The appropriation and utilization of the Country Code Top Level Domain name (ccTLD), Nigeria’s .ng, has seen a huge ascent in the nation with enlistments for the administration hitting 100, 000. The Nigeria Internet Registration Association (NiRA) uncovered these numbers as they influenced a kindness to visit Rutam House, the central station of The Guardian daily paper, on 12 October 2017, as indicated by a report by The Guardian NG.
NiRa believes that the steady increase in the adoption of .ng domains points towards the increasing trend of a gradual decline in the patronage of foreign domain names by individuals and businesses in Nigeria. This goes against what had become the norm over the years and had subsequently resulted in an increased capital flight from the economy, something which has been a focus of the The National Office for Technology Acquisition and Promotion (NOTAP).
The NiRA team, led by President Sunday Folayan, revealed to those in attendance at Rutam House that Nigeria’s .ng domain name is ranked as the second largest after South Africa, which has about one million registered .za domains in Africa.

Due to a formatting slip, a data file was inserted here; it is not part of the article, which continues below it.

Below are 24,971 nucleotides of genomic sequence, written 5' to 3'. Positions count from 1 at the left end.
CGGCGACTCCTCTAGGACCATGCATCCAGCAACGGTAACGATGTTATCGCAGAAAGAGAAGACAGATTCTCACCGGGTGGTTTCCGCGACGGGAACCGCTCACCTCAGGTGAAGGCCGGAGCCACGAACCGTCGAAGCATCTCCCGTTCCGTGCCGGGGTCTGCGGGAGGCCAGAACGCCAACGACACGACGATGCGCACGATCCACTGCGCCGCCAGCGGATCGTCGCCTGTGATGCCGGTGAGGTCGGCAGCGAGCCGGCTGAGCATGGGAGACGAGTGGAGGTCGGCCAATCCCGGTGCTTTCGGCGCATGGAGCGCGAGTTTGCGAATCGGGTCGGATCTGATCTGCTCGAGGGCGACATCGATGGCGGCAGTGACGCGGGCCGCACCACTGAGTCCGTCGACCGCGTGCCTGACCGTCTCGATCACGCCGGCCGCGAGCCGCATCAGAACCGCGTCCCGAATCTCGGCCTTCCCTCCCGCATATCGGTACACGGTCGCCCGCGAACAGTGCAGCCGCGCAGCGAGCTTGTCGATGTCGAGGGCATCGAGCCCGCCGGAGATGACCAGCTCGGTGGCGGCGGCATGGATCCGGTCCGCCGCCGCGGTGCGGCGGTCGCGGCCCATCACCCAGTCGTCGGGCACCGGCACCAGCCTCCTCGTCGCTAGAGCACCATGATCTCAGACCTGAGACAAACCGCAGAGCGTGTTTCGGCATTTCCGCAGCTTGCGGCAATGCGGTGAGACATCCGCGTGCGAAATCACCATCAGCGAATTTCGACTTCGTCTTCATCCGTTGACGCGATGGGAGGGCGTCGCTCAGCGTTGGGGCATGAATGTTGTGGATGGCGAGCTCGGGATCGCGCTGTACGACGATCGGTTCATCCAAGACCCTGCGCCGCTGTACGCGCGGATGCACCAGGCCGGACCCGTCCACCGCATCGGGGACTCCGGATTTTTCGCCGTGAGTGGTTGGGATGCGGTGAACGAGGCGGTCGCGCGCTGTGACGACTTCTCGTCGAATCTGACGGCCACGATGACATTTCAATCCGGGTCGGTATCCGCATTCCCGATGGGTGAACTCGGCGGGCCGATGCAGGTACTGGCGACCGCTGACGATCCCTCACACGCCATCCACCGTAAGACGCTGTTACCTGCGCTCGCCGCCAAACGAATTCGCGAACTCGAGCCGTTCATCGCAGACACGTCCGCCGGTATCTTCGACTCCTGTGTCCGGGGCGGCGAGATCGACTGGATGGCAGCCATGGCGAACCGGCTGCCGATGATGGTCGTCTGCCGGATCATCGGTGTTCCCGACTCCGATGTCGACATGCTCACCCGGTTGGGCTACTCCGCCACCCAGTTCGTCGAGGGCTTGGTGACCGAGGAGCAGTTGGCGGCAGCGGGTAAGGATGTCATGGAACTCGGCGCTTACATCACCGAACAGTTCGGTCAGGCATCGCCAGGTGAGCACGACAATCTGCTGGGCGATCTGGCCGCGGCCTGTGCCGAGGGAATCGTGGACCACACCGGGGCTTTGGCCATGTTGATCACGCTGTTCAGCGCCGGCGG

According to Folayan, the new data showed an improvement in the number of domain registrations, stressing that Nigerians have re-strategised in their plans for promoting their online business and hence there is an improvement in the domain name count, according to a report by the Telecompaper.
Speaking more on the .ng adoption, Head, Business Development, NiRA, Mrs. Kemi Adepoju, said the association is doing everything possible to further populate its use in Nigeria, which includes promotions; use of youths as ambassador; to identify and convince companies not using the domain name to adopt it; use of the social media platforms to passage messages and enlighten the public.
The Chief Operating Officer of NiRA, Mrs. Edith Udeagwu, revealed that there are several issues that border on Internet Protocol (IP) development, especially migration from IPv4 to IPv6 which will be discussed at this year’s African Network Information Center (AFRINIC) open public policy meetings from November 27 to December 4th 2017 in Lagos. At the meetings, experts will discuss what Nigeria and other African countries must do to migrate as fast as possible to avoid Internet blackout.
Giving more insight on the dangers of not migrating, Head, Technical Department at NiRA, Abubakar Muhammed, said that Nigerians must do everything possible to avoid Internet shutdown, saying that the consequences are dire.
Muhammed said the AFRINIC conference will be opening another vista in Internet development across the world, “so Nigeria must not be left behind in adoption